Compass, SASS, and the 960 Grid System – Delicious Clone

In preparing to show off SASS, I found the Compass system, which uses SASS and organizes your stylesheets in a unique way. In this tutorial, I walk you though installing compass, installing the 960 grid system, and organizing your SASS stylesheets in an intelligent way.

One note, I couldn’t remember the URL for the 960 grid system. It’s http://960.gs

Download 158.5 MB
Download (iPod & iPhone) 97.3 MB

{ 11 comments… read them below or add one }

Jules March 25, 2011 at 1:45 pm

This is a good intro for people who haven’t touched Compass/SASS before – but you’re missing one of the biggest reasons SASS was made.

It encourages you to use semantic ID’s and Class names and lets you reduce ‘divitis’, so that you don’t have to end up with horrible, horrible things like:

etc…

i.e. – presentational class names all over the place, and divs used only for the purpose of making bad css work.

The big idea of mixins is that you can do all of that ugly nesting in the SASS file – but it’s much more maintainable.

Similarly – with the variables – you should be doing things more like:

$light_bg_color:#eee;
$main_text_color:#333;
$accent_color:blue;

Rather than $blue:#00F; etc. (i.e. don’t use presentational names here either – the client may decide to change it to green – and then you’ll be using the variable $blue when you want something to be green…

SASS also allows really cool things like

(following on from above)…

$link_color:$accent_color;
$link_hover_color:$accent-color*2;
$link_visited_color:$accent_color + $main_text_color;

i.e. you can assign variables to variables and perform transformations on the colors – very, very cool!

This way – you can have one partial, listing (say) 5 colors, and then by editing 5 lines of code, your entire site can change character.

Good video though – thanks for all your work too, the RoR community needs people like you!

Reply

Jules March 25, 2011 at 1:48 pm

The code didn’t format very well there, and it tried auto-closing the tags – so ignore the ><br> <ul mess.

Cheers.

Reply

Charles Max Wood March 25, 2011 at 2:12 pm

Thanks for the input Jules. I can see how it could be used to keep your markup cleaner, not just your CSS.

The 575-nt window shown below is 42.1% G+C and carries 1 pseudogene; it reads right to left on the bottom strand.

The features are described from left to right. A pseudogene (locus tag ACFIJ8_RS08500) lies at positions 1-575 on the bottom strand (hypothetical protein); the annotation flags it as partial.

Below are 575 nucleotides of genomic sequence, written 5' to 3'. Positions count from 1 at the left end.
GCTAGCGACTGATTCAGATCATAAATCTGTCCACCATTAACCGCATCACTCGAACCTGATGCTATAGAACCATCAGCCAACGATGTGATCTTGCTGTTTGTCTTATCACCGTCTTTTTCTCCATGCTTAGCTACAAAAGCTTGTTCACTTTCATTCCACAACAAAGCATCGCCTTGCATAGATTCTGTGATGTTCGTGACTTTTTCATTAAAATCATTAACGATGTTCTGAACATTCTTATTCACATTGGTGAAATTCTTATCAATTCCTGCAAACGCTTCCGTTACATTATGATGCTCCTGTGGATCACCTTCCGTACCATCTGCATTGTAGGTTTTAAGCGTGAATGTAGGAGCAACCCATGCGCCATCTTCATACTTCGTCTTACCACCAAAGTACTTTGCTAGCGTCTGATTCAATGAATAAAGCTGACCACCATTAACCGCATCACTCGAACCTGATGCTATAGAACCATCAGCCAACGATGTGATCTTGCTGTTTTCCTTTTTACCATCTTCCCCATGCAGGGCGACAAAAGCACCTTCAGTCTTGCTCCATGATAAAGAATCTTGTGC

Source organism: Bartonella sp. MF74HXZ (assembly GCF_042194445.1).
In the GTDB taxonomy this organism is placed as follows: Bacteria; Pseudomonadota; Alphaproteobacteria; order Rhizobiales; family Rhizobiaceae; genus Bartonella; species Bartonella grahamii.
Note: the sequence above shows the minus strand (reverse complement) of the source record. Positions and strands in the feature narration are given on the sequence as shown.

I also wanted to go into mixins, but I didn’t have time to come up with a great example. I’ll probably cover it in another episode.

Reply

Jules March 25, 2011 at 1:45 pm

This is a good intro for people who haven’t touched Compass/SASS before – but you’re missing one of the biggest reasons SASS was made.

It encourages you to use semantic ID’s and Class names and lets you reduce ‘divitis’, so that you don’t have to end up with horrible, horrible things like:

etc…

i.e. – presentational class names all over the place, and divs used only for the purpose of making bad css work.

The big idea of mixins is that you can do all of that ugly nesting in the SASS file – but it’s much more maintainable.

Similarly – with the variables – you should be doing things more like:

$light_bg_color:#eee;
$main_text_color:#333;
$accent_color:blue;

Rather than $blue:#00F; etc. (i.e. don’t use presentational names here either – the client may decide to change it to green – and then you’ll be using the variable $blue when you want something to be green…

SASS also allows really cool things like

(following on from above)…

$link_color:$accent_color;
$link_hover_color:$accent-color*2;
$link_visited_color:$accent_color + $main_text_color;

i.e. you can assign variables to variables and perform transformations on the colors – very, very cool!

This way – you can have one partial, listing (say) 5 colors, and then by editing 5 lines of code, your entire site can change character.

Good video though – thanks for all your work too, the RoR community needs people like you!

Reply

Jules March 25, 2011 at 1:48 pm

The code didn’t format very well there, and it tried auto-closing the tags – so ignore the ><br> <ul mess.

Cheers.

Reply

Charles Max Wood March 25, 2011 at 2:12 pm

Thanks for the input Jules. I can see how it could be used to keep your markup cleaner, not just your CSS.

I also wanted to go into mixins, but I didn’t have time to come up with a great example. I’ll probably cover it in another episode.

Reply

Anonymous March 27, 2011 at 2:30 pm

I’ve been using Compass for a while now with the default blueprint column functions.

Why don’t you use the default blueprint css and why do you think 960 is better?

Reply

Charles Max Wood March 28, 2011 at 2:40 pm

Honestly, I’ve been using the 960 Grid System for a while. I was just sticking with what I know.

Reply

Anonymous March 27, 2011 at 2:30 pm

I’ve been using Compass for a while now with the default blueprint column functions.

Why don’t you use the default blueprint css and why do you think 960 is better?

Reply

Charles Max Wood March 28, 2011 at 2:40 pm

Honestly, I’ve been using the 960 Grid System for a while. I was just sticking with what I know.

Reply

Chris Colman August 13, 2011 at 3:47 am

The Compass way to remove li bullets is:
+no-bullets

Compass makes things easy!

Reply

Leave a Comment